Mudcat Café message #3091752 The Mudcat Café TM
Thread #135422   Message #3091752
Posted By: RTim
09-Feb-11 - 09:45 AM
Thread Name: BBC Folk Awards Demo 7th Feb
Subject: RE: BBC Folk Awards Demo 7th Feb
It has been interesting reading this thread from the USA about what is happening on the "Happening" scene in the UK.

I was looking at related articles, and found this below on the Beehive City site. An interesting comparison with what people say on Mudcat!
If the link doesn't work, I have also included the article without photos, etc.

Tim Radford (in exile - Woods Hole)


Time for BBC R2 Folk Awards to embrace Laura Marling, Mumford & Sons
February 8, 2011
By Adam Sherwin

Daltrey & Donovan share some hazy memories

Roger Daltrey was on fine form at the BBC Radio 2 Folk Awards last night. ”You can cut all you like but you’ll never cut the music out of me. Great music always comes out of adversity,” The Who singer said at an event which reminded Radio 2 listeners hearing the event live for the first time, that there’s one genre of music that has never shied away from politics.

The audience at the London Brewery, including Douglas Alexander, shadow Foreign Secretary, sat in hushed silence as Chris Wood performed the Song of the Year, Hollow Point, an acoustic tune detailing the final minutes of Jean Charles de Menezes life before the innocent Brazilian was killed by police.

An estimated two million R2 listeners heard Charles Hazlewood, the conductor and BBC presenter, open the event with a tirade, saying: “These awards are a very necessary slice of sunshine in gloomy times when local authorities up and down the country are slashing their arts provision. They’ve forgotten the essential truth that if the cultural life of a country is strong then so is it’s soul.”

All good stuff to counter any accusations that a night of folk awards, given a much higher-profile TV and Radio push by the BBC, might be “boring”.

And yet when presenters Mike Harding and Barbara Dickson, announced that a new generation of artists including Mumford & Sons and Noah & The Whale were reinvigorating folk music for a new generation, there was a sharp intake of breath from the traditionalists.

Mumford and Noah aren’t allowed on the nominations list. Hip “indie-folk” singer Laura Marling was allowed a Best Song nomination and invited to perform. But even that was apparently the subject of some debate. Seth Lakeman once prompted boos from some hardliners when he performed at the folk awards for straying too far from the traditional path.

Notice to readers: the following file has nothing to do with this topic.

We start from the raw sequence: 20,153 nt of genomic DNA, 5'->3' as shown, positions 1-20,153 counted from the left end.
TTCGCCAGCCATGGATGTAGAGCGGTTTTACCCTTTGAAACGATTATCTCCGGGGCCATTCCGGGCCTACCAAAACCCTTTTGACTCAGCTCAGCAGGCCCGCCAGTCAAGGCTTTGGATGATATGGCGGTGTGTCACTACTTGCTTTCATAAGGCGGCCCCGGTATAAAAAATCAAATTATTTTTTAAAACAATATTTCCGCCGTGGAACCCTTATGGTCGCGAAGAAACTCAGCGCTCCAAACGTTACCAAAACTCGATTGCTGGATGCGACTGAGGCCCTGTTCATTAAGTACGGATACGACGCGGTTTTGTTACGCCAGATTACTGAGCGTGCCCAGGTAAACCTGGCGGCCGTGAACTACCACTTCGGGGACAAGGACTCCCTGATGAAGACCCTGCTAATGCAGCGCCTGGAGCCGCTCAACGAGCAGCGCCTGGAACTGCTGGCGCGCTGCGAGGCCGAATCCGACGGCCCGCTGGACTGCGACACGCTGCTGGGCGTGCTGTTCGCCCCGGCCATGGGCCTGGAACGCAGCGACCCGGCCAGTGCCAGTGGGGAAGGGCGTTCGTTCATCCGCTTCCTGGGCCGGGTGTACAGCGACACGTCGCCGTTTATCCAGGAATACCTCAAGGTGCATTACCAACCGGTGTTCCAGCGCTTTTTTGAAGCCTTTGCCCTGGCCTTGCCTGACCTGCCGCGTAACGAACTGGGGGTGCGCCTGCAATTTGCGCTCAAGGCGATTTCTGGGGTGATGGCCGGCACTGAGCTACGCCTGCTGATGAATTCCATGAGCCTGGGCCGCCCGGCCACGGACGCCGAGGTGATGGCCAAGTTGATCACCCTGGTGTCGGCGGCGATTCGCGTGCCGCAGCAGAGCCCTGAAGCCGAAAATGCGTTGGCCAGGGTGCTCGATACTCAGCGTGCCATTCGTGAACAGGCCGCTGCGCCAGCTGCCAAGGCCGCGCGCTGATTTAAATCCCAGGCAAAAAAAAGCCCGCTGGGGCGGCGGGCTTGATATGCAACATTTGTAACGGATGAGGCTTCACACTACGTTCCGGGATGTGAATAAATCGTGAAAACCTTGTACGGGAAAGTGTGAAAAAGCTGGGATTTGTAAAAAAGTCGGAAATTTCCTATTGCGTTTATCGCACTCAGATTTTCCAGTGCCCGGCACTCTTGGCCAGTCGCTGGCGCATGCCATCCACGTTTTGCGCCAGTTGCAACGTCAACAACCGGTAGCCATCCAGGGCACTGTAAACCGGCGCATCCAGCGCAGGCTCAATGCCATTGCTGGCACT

It’s an attitude reflected in the section of the audience that bristled when guest presenter Frank Skinner delivered some amusing gags about the length of the nominees beards.

Each year these awards are shared out between a collective of musicians and sometimes even family members. There’s the Martin Carthy/Norma Waterson dynasty, the Bellowhead/Imagined Village troupes and various members of Fairport Convention.

All great musicians and worthy winners but if the event is to justify the spotlight that the BBC is now shining upon it, amid claims that specialist music programming is being cut, it will have to appear more than the annual gathering of a cosy family club.

The Marlings, Mumfords and US acts like Beirut must be allowed to win, even at the expense of the old stagers. The definition of folk will have to stretch to country, in its traditional and alt forms, and the event allowed to embrace international artists now that the BBC has scrapped the World Music awards.

To give the Folk Awards the real boost it needs, a lifetime achievement invitation should be extended to Bob Dylan…if he doesn’t get booed for dusting off an electric guitar.

Watch Laura Marling perform new track Flicker And Fail on the Radio 2 Folk Awards website
Follow us on Twitter - Beehive City:@beehivecity Editor-at-large:@adamsherwin10

This entry was posted on February 8, 2011 at 2:04 pm and is filed under Radio. You can follow any responses to this entry through the RSS 2.0 feed.